Written by A. Bodin Saphir, Rosenbaum’s Rescue is set at Hanukkah in 2001. At a remote home on the snowy Danish coast, it’s time for two old friends to bury the hatchet. Lars (Neil McCaul) and Abraham (David Bamber) have not seen eye to eye for decades, but old tensions refuse to thaw as Lars’ relentless pursuit of the truth concerning the plight of Danish Jews during WWII challenges Abraham’s faith, patience and memories.
When I enter the performance space I feel as though I have stepped right into a branch of IKEA. The stage is transformed into a modern kitchen and living room space. A comfortable sofa stands centre stage, flanked by two side tables. Along with a coffee table and chairs, it completes the living room. Also inlcuded is a kitchen, complete with fridge, oven and coffee set. William Fricker’s domesticated set is almost too pristine, but small details such as a nine branched menorah and photos attached to the cupboard doors keep it from feeling too sterile. Emma Chapman’s lighting design, using standing and desk lamps to illuminate the space, manages to fill the stage with a warm, early evening glow. Still, the space feels empty and as if someone has measured out the distance between every piece of furniture and kitchen appliance.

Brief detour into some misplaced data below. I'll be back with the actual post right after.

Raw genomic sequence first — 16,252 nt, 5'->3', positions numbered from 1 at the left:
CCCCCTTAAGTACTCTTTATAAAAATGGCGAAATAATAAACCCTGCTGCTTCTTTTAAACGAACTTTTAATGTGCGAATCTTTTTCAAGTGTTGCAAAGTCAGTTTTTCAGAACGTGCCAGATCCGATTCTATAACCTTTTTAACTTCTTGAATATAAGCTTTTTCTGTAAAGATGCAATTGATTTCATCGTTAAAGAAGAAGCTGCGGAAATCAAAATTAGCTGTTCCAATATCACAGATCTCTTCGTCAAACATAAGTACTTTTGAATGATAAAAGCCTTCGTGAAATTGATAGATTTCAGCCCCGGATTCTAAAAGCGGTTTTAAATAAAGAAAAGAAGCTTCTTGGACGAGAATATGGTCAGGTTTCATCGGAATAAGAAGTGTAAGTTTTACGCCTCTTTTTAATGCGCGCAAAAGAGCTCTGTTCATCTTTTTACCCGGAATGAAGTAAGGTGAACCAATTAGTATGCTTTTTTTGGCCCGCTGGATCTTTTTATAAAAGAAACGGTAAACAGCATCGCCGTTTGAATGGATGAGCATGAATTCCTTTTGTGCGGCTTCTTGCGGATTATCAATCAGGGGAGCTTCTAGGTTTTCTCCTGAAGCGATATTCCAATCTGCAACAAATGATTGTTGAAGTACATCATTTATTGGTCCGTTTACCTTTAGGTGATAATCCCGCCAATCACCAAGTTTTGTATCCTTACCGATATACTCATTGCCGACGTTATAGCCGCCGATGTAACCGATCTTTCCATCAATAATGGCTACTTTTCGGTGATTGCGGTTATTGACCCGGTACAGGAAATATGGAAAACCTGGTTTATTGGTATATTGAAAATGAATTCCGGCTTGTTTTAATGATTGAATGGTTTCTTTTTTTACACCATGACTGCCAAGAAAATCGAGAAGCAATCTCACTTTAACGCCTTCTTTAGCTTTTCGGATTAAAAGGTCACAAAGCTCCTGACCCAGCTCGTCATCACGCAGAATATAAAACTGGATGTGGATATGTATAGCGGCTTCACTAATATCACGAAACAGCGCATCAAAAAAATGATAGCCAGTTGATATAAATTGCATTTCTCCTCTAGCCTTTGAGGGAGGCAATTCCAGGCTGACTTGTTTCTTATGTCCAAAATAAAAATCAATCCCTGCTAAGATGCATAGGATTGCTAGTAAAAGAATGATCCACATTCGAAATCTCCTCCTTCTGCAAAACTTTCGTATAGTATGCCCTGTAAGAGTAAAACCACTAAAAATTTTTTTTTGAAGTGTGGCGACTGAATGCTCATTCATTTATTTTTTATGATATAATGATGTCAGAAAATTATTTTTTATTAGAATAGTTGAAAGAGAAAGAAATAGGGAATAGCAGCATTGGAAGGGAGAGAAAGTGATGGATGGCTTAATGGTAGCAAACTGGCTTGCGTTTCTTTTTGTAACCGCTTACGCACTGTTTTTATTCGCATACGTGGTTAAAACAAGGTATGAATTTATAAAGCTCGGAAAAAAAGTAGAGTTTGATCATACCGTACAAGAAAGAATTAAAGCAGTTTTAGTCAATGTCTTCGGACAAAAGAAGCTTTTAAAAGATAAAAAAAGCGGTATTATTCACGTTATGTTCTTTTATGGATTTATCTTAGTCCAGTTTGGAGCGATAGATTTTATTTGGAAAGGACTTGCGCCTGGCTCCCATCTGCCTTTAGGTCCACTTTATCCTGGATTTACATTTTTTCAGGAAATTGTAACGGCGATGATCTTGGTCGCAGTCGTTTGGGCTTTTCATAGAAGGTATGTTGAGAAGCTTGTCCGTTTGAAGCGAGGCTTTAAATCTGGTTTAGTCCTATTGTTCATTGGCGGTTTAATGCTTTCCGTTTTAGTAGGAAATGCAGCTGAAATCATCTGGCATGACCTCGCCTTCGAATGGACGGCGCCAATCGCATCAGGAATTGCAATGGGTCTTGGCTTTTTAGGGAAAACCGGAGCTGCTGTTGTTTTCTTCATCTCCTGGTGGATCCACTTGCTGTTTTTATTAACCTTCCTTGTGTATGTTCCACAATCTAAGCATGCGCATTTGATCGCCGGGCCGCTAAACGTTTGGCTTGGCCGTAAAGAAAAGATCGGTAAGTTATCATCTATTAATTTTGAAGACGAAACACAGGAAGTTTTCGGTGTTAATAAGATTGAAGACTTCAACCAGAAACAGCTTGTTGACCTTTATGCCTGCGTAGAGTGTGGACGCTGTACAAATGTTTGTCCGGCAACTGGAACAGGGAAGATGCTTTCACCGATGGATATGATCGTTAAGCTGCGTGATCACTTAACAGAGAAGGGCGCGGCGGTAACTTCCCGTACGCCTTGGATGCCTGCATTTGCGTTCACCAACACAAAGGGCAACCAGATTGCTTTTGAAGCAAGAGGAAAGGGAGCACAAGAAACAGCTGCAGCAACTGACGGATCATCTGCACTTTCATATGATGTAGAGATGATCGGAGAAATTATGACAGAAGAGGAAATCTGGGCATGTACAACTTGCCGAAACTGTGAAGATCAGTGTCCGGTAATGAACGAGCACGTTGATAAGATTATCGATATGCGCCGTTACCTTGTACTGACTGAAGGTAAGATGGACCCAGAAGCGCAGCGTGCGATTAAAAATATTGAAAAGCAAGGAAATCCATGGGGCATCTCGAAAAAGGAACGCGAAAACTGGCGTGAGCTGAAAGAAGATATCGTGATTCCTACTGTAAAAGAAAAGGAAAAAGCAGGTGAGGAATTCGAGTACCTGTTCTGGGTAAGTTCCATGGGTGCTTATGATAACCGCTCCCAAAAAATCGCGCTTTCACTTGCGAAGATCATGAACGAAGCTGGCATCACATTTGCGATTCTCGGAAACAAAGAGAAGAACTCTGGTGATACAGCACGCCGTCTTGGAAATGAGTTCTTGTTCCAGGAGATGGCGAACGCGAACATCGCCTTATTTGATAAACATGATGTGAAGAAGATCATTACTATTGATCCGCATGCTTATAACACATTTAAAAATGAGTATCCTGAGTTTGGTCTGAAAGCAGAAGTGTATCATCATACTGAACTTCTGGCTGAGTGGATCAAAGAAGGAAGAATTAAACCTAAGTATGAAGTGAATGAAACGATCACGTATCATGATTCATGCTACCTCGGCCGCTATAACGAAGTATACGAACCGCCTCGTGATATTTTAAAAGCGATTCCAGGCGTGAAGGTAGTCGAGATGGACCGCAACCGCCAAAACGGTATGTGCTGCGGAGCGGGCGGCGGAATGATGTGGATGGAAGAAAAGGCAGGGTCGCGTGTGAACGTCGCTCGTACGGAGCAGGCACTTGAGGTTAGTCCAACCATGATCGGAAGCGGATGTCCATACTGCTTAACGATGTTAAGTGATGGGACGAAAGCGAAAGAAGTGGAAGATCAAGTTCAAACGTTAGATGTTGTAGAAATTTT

The actors are well cast, and Director Kate Fahy has managed to create a tight knit group whose interactions seem natural. It feels as though I’m watching a family on stage, with all the squabbles and imperfections that come with them. I particularly enjoy Dorothea Myer-Bennett as Eva, the smart, PHD-quitting, aspiring novelist lesbian. Although the character is a stereotype millennial on paper, Myer-Bennett gives Eva the necessary energy to lift her away from that. With lines such as “I added F, E to male, making it far more superior in the process”, Eva adds some much-needed comic relief to the proceedings.
The cast often stumble over their lines, although this is not the fault of the actors, as I feel the play would benefit from the script being tighter. I checked my watch, and 45 minutes into the play I still couldn’t figure out where the story was going. Too many branches of narrative intertwine, without there being single main one to guide us through. There is the history between Abraham and Lars, the past romance between Lars and Abraham’s wife Sara (Julia Swift), a son, who in a Waiting for Godot-type narrative never arrives, a call to action to protect the refugees of today, and the almighty question of whether we should put our trust in fact or faith. Although the second half picked up the pace a little, I mostly felt as though I was in the midst of a history lesson, having an ethical discussion about whether something inherently evil can hold a sense of humanity. It’s a shame, because the historical context is definitely well researched and treated with great care.
All in all, Rosenbaum’s Rescue is an ambitious debut play. However, it could say a lot more in a lot less time. The way it stands now, someone unfamiliar with the history of the Danish Jews would leave the theatre well informed, but more exhausted than entertained. With a little tinkering and a better idea of what the most important plot point is, I believe this play could far exceed the message it wants to portray.
Rosenbaum’s Rescue is playing until 9 February. For more information and tickets, visit the Park Theatre wesbite.